It is detrimental, in this regard, that these exterior contacts are achieved via contact elements which, in general, are only slightly thermally engaged, or not thermally engaged at all, with the electronic power switch. Cooling bodies, which are electrically insulative and thermally conductive, are coupled with the power switch for cooling it.

Heat transmission from the electronic power switch results firstly via an insulative mounting plate on the housing and the heat is, from there, dissipated to the environment via large surface cooling members or to a metallic heat sink coupled to the housing (for example the motor block).

It is an object of this invention to provide an electronic on-load relay which is so constructed that it can be produced in an uncomplicated, cost effective manner to have a small profile structure and to be suitable for directly replacing prior electromagnetic on-load relays without a change in external connections of the on-load relay being necessary.

SUMMARY OF THE INVENTION

According to principles of this invention, an electronic power switch and an integrated control circuit are mounted on a primarily two-dimensionally constructed, non-insulating metallic wiring support and they are electrically coupled with the wiring support, the metallic wiring support forming external coupling terminals which are typical motor vehicle plug contacts.

BRIEF DESCRIPTION OF THE DRAWING

The invention is described and explained in more detail below using the embodiments shown in the drawings. The described and drawn features, in other embodiments of the invention, can be used individually or in preferred combinations. The foregoing and other objects, features and advantages of the invention will be apparent from the following more particular description of a preferred embodiment of the invention, as illustrated in the accompanying drawings in which reference characters refer to the same parts throughout the different views. The drawings are not necessarily to scale, emphasis instead being placed upon illustrating principles of the invention in a clear manner.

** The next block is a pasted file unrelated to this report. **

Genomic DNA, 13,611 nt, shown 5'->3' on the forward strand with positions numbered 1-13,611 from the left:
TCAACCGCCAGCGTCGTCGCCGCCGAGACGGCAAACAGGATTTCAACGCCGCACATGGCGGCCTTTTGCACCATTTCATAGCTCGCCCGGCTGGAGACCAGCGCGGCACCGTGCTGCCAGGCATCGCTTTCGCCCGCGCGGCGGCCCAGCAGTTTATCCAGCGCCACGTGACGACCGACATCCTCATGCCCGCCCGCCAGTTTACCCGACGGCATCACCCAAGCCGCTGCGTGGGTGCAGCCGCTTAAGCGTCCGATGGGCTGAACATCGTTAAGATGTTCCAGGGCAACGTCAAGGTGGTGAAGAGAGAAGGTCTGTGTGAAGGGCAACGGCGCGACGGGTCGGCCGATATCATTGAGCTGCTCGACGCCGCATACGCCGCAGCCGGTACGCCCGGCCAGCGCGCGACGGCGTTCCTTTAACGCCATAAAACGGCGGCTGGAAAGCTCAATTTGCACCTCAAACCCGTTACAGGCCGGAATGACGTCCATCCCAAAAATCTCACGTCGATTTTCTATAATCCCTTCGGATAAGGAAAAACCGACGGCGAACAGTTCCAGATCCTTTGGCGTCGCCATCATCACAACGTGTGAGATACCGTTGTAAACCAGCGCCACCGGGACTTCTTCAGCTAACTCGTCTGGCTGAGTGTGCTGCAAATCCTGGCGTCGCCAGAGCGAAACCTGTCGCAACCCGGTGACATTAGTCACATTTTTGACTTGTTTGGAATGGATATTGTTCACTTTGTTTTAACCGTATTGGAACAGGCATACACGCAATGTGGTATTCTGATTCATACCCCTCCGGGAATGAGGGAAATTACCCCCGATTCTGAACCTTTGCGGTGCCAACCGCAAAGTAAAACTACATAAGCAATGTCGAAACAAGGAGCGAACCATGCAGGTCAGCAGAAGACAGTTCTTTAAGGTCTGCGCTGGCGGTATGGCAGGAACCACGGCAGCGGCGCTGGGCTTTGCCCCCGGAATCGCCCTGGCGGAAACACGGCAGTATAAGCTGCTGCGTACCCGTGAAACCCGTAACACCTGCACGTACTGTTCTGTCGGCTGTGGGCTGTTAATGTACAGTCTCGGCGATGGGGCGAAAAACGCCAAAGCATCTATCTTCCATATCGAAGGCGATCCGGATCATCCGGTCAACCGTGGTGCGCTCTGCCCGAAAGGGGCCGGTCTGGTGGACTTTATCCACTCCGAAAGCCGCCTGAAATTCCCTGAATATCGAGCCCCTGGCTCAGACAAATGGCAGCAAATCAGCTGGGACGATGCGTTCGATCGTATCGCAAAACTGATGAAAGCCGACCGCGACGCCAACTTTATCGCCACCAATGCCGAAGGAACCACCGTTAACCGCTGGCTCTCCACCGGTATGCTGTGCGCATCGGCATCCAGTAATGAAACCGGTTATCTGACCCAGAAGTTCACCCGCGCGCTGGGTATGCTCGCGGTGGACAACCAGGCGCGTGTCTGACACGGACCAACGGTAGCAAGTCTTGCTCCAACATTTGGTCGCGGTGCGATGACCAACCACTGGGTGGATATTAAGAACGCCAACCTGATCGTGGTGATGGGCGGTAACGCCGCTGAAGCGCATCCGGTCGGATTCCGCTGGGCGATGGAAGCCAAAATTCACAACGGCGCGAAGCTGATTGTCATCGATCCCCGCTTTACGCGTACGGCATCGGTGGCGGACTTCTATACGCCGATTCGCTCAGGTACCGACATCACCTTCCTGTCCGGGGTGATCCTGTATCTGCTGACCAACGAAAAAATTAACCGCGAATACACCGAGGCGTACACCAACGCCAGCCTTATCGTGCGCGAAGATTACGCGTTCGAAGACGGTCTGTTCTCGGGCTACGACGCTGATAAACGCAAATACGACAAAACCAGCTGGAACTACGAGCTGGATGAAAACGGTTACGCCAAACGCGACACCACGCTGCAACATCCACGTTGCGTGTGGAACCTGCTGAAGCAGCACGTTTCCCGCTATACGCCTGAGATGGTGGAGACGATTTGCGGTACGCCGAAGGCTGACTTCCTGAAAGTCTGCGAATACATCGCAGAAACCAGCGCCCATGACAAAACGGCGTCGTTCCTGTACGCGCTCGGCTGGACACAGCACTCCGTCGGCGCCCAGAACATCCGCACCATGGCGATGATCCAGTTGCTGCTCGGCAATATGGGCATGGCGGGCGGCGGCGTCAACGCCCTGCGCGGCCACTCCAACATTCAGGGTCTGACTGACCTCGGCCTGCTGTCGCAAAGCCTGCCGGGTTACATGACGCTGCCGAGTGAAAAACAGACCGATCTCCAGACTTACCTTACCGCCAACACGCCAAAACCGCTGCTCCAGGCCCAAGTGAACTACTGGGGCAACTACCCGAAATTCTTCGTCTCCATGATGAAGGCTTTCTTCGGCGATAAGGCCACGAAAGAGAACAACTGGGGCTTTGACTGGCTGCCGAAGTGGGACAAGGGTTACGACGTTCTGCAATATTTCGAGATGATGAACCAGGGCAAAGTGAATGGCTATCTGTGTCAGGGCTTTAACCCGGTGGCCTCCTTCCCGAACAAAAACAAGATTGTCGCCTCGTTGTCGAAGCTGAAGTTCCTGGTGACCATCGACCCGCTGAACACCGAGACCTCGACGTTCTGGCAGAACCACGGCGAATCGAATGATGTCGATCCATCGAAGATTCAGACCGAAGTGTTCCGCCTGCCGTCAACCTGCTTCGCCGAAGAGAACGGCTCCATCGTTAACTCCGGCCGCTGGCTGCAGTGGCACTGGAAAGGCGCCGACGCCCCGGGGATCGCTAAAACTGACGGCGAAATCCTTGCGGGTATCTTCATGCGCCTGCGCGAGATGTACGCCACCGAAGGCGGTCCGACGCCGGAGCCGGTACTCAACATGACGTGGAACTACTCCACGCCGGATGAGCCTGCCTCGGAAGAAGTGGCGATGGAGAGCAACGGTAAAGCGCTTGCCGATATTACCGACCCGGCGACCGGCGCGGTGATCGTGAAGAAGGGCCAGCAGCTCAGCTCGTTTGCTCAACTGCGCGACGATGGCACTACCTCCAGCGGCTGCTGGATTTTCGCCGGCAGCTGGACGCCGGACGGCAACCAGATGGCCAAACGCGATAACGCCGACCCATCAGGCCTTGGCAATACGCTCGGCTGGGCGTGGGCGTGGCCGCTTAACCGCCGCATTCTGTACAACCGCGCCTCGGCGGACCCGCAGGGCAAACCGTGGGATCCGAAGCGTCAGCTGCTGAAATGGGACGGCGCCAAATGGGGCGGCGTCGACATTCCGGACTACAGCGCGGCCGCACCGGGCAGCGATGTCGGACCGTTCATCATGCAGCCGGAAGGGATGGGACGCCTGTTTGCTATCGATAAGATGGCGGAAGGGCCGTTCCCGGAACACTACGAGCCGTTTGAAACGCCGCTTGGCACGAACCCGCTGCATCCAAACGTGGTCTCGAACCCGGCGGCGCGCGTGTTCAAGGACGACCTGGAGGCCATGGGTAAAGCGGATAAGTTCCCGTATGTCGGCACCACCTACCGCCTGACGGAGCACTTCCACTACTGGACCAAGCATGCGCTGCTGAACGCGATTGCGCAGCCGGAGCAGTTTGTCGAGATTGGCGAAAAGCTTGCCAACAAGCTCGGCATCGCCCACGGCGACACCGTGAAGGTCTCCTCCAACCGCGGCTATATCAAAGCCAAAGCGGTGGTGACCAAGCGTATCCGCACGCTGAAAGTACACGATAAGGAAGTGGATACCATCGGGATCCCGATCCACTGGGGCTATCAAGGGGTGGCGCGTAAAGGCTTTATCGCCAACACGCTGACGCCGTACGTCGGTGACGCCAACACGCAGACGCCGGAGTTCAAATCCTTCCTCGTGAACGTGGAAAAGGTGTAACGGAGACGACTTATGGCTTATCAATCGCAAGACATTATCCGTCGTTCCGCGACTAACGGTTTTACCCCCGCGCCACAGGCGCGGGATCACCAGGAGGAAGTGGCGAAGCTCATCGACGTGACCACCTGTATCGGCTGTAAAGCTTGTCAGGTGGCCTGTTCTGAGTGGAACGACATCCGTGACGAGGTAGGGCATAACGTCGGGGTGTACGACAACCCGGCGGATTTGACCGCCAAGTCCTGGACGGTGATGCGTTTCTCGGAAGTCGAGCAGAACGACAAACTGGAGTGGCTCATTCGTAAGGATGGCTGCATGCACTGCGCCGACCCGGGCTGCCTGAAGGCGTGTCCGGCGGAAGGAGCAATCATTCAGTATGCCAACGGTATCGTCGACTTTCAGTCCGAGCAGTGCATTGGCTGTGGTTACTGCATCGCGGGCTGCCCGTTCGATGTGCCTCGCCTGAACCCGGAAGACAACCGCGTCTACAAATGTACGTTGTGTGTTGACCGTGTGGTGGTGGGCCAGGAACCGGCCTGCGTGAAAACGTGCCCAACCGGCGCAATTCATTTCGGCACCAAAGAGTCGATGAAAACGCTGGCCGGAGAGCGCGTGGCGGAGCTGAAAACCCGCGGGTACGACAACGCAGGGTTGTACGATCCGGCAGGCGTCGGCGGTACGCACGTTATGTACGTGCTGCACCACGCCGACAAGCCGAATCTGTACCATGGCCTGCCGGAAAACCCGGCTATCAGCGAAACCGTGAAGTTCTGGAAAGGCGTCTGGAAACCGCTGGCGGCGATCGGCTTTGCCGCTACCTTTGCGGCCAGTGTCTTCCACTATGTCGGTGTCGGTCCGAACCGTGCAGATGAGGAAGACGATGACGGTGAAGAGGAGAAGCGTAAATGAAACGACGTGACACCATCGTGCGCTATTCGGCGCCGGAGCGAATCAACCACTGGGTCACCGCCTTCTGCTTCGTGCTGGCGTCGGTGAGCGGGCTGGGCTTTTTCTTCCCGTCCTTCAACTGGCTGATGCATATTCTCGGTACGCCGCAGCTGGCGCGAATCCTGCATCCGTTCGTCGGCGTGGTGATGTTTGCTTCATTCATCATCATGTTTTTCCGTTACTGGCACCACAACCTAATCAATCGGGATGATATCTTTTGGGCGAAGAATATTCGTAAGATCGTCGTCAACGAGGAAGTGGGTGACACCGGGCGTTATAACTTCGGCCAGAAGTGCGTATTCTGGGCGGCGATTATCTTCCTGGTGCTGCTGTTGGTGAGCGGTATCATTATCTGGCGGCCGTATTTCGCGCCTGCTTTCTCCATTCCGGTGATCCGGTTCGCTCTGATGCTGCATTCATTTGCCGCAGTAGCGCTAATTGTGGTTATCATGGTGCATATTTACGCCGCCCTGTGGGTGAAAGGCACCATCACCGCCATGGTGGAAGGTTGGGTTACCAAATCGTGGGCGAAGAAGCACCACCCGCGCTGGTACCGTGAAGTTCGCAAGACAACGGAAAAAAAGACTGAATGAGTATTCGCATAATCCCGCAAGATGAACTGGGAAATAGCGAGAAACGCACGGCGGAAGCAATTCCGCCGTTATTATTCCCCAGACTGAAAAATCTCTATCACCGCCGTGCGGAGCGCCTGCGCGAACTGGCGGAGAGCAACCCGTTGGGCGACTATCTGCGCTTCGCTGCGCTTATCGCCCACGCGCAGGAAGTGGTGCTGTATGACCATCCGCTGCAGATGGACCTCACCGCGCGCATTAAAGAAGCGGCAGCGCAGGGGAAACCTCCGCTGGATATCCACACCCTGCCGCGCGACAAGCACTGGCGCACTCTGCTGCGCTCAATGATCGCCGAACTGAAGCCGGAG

FIG. 1 is a top view of an electronic load relay with a plug contact design according to DIN ISO 7588, when it is not in a housing;

FIG. 2 is a partially cutaway isometric view of an electronic load relay corresponding to the electronic load relay of FIG. 1 in a final packaged arrangement;

FIG. 3 is a block schematic diagram of the electronic wiring of the load relay shown in FIG. 1; and

FIG. 4 is a side view of an electronic load relay with a non-standard single-inline-connection design.

DESCRIPTION OF THE PREFERRED EMBODIMENT

The component arrangement of an electronic load relay according to this invention shown in Fig. 1 includes a wiring support 1 which is worked to have a primarily two dimensional structure by a mechanical (frame stamping) or wet chemical (etching) process. The structure includes conductive bands, or paths, for electrical connections from circuit components 2, 4, 5, terminal lugs 7a, 7b, 7c, 7d as well as cooling sheet metal 3a, 3b. The mentioned structural elements of the metallic wiring support 1 are held in their positions by an outer frame 9. This outer frame 9 also serves as a transport strip (for example during a stamping process) when the wiring support 1 is being formed.

The electrical and electronic circuit components 2, 4, 5 are mounted on the structural elements of the metallic wiring support by solder, conductive adhesive, or the like, and are in direct electrical and thermal contact with the wiring support.

Further electrical couplings of the circuit components 2, 4, 5 among themselves are provided via bond couplings.